Live rosin tends to be a more artisanal product, so it's no surprise that it costs more than resin. Especially when made by hand, rosin has to be done in small batches. Prices will vary a bit depending on what brand you select and how much you buy. However, expect each gram of live rosin to cost around $30 more than a comparable gram of live weed resin.
The Bottom Line
Ultimately, both rosin and resin can create an enjoyable cannabis experience. There's no overwhelming winner in the resin vs rosin battle. That being said, we do find that live rosin tends to be a little more universally popular. It's a big step up from dried cannabis, and it provides a lot of enjoyable flavors and sensations. Unlike shatter weed, rosin's solvent-free, which can be a major plus for those concerned about chemical exposure. However, resin also has its own perks. It lets you enjoy a wide range of flavors, is very strong, and is typically more budget-friendly.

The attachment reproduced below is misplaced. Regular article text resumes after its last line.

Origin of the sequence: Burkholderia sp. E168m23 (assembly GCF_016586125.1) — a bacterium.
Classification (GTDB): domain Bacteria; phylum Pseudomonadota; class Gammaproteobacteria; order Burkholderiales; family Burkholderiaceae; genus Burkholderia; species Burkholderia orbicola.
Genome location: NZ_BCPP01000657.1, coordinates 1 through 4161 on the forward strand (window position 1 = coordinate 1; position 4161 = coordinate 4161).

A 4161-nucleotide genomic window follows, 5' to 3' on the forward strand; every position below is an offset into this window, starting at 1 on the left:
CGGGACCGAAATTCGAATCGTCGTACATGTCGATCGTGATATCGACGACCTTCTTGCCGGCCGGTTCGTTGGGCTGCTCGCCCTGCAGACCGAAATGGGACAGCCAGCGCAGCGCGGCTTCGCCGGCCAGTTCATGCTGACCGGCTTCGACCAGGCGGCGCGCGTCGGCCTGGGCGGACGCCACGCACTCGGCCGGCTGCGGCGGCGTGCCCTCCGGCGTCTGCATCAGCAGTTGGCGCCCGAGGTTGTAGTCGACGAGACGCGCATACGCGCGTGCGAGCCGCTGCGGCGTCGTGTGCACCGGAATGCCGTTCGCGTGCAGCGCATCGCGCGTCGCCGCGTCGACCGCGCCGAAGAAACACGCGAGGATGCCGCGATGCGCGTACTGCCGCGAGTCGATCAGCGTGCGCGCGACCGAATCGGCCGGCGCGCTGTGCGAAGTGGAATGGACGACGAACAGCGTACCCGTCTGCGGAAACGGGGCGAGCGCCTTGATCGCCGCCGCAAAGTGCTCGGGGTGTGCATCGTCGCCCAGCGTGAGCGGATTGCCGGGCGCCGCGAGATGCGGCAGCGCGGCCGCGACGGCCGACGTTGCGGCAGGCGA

Remember that there's no rule saying you have to stick to one type of concentrate. Many cannabis enthusiasts enjoy using both. Reliable, classic rosin is great for an everyday vaporizing session while intense resin can be fun to enjoy every now and then. To see which style you prefer, grab your PAX vaporizer and try them out.